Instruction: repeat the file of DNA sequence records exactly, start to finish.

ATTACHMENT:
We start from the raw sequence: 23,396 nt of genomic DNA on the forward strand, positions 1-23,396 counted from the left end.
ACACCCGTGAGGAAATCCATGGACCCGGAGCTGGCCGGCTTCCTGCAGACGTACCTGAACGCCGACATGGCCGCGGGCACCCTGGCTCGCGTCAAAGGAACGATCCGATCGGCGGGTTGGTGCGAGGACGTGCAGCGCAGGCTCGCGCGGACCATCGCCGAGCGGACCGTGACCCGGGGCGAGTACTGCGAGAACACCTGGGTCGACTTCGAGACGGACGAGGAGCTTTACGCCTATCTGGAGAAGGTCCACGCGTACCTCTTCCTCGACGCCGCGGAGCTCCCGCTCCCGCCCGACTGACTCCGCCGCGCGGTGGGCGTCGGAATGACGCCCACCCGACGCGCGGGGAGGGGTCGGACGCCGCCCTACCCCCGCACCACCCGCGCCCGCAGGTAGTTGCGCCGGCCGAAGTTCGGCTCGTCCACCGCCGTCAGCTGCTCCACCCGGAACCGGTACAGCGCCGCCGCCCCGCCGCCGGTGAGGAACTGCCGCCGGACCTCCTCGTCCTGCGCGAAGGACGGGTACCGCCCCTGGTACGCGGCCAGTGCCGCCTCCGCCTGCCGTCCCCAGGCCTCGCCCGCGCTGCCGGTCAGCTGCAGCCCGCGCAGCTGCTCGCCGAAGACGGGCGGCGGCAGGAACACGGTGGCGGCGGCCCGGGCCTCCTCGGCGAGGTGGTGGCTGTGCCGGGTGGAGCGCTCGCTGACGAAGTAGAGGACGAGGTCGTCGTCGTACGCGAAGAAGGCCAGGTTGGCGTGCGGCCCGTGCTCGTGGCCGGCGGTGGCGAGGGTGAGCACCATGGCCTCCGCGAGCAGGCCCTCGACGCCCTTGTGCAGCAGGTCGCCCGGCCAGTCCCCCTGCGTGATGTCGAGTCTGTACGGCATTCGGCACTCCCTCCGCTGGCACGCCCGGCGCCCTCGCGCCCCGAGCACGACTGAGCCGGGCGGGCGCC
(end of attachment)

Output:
We start from the raw sequence: 23,396 nt of genomic DNA on the forward strand, positions 1-23,396 counted from the left end.
ACACCCGTGAGGAAATCCATGGACCCGGAGCTGGCCGGCTTCCTGCAGACGTACCTGAACGCCGACATGGCCGCGGGCACCCTGGCTCGCGTCAAAGGAACGATCCGATCGGCGGGTTGGTGCGAGGACGTGCAGCGCAGGCTCGCGCGGACCATCGCCGAGCGGACCGTGACCCGGGGCGAGTACTGCGAGAACACCTGGGTCGACTTCGAGACGGACGAGGAGCTTTACGCCTATCTGGAGAAGGTCCACGCGTACCTCTTCCTCGACGCCGCGGAGCTCCCGCTCCCGCCCGACTGACTCCGCCGCGCGGTGGGCGTCGGAATGACGCCCACCCGACGCGCGGGGAGGGGTCGGACGCCGCCCTACCCCCGCACCACCCGCGCCCGCAGGTAGTTGCGCCGGCCGAAGTTCGGCTCGTCCACCGCCGTCAGCTGCTCCACCCGGAACCGGTACAGCGCCGCCGCCCCGCCGCCGGTGAGGAACTGCCGCCGGACCTCCTCGTCCTGCGCGAAGGACGGGTACCGCCCCTGGTACGCGGCCAGTGCCGCCTCCGCCTGCCGTCCCCAGGCCTCGCCCGCGCTGCCGGTCAGCTGCAGCCCGCGCAGCTGCTCGCCGAAGACGGGCGGCGGCAGGAACACGGTGGCGGCGGCCCGGGCCTCCTCGGCGAGGTGGTGGCTGTGCCGGGTGGAGCGCTCGCTGACGAAGTAGAGGACGAGGTCGTCGTCGTACGCGAAGAAGGCCAGGTTGGCGTGCGGCCCGTGCTCGTGGCCGGCGGTGGCGAGGGTGAGCACCATGGCCTCCGCGAGCAGGCCCTCGACGCCCTTGTGCAGCAGGTCGCCCGGCCAGTCCCCCTGCGTGATGTCGAGTCTGTACGGCATTCGGCACTCCCTCCGCTGGCACGCCCGGCGCCCTCGCGCCCCGAGCACGACTGAGCCGGGCGGGCGCC